Alone & Together – Music Hall of Williamsburg – December 15, 2017
Sometimes you hear or read about an impromptu jam session—a bunch of musicians get together for a friendly set of music in a studio somewhere—and you think, “Man, I wish I could’ve been there to see that.” Of course, it would be a rare treat to get to peek in on such a gathering, but that’s just what it felt like at Music Hall of Williamsburg on Friday night when Sam Cohen, Eric D. Johnson, Elvis Perkins, Josh Kaufman and Joe Russo, performing under the Alone & Together moniker, could’ve as easily just been some friends hanging out in a basement somewhere. The central concept of their show is that they play one another’s songs, so at the outset Perkins sang one of Cohen’s tunes and then Cohen sang “So Long” by Johnson’s band, Fruit Bats.
This led to some interesting dynamics among the musicians and with the crowd. I imagine it might be pretty weird to sing backing harmonies on your own tune if not feel like an out-of-body experience, to see your musical self from the outside. Similarly, depending on their familiarity with the original version of each song, audience members might’ve had a uniquely personal appreciation of each performance. Regardless, the spirit was one of camaraderie, of friends who are also huge fans of one another’s creative output. While the idea behind the show may sound like a bit of a gimmick, albeit one that works quite well, as the set went on, that central concept felt less and less important. The players sang some of their own songs—Perkins doing “Doomsday,” Johnson singing “Humbug Mountain Song”—and with their looseness and the lead-the-way rhythm section of Kaufman and Russo, these actually felt more like covers than the songs they’d swapped. The band made small changes in instrumentation that brought out subtle shifts in sound and energy, particularly from Cohen, who swapped between pedal steel and electric guitar throughout the night, pushing each song to its musical limit.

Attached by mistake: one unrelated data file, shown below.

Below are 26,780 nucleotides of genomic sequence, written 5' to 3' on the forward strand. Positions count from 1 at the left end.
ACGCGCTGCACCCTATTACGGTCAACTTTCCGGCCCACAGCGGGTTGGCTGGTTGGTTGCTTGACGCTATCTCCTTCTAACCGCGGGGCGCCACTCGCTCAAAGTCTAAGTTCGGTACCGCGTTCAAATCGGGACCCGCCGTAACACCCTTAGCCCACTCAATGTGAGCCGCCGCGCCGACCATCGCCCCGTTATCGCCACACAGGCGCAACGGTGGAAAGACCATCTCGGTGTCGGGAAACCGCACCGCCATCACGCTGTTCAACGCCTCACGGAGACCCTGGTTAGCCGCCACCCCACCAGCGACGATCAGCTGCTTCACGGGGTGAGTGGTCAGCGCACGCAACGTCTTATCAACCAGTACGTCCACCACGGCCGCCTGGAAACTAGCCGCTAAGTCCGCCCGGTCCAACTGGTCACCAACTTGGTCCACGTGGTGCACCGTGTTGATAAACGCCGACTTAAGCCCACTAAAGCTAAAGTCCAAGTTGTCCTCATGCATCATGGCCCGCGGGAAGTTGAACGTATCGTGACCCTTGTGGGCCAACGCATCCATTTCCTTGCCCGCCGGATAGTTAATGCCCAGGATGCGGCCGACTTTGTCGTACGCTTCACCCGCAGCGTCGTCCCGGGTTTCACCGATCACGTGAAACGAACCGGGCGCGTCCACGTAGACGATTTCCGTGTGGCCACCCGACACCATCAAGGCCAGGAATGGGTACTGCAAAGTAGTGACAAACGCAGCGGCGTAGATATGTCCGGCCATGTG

Regardless of who was singing with whom, it was the songs that were always in the spotlight. There was an understated political thread weaved through the evening on tracks like “Doomsday,” and toward the latter third of the two-hour show, when Kevin Morby, who has also toured as part of the group, came out for a guest appearance highlighted by his “Beautiful Strangers.” It was felt most strongly during a brand-new song from Perkins, “There Go the Nightmericans,” which was a powerful opus of our current political state. The set closed with a rollicking take on Johnson’s “When U Love Somebody,” with lead vocals from Perkins punctuated by Russo’s handclap percussion. In a show filled with what might technically be called covers, there were true covers as well, selections from Willie Nelson and Paul Simon that fit in with the general songs-first spirit of the night. The three-song encore closed with a joyous take on George Harrison’s “Awaiting on You All.” The long set seemed to have flown by, but that’s what usually happens when you’re having fun hanging out with friends. —A. Stein | @Neddyo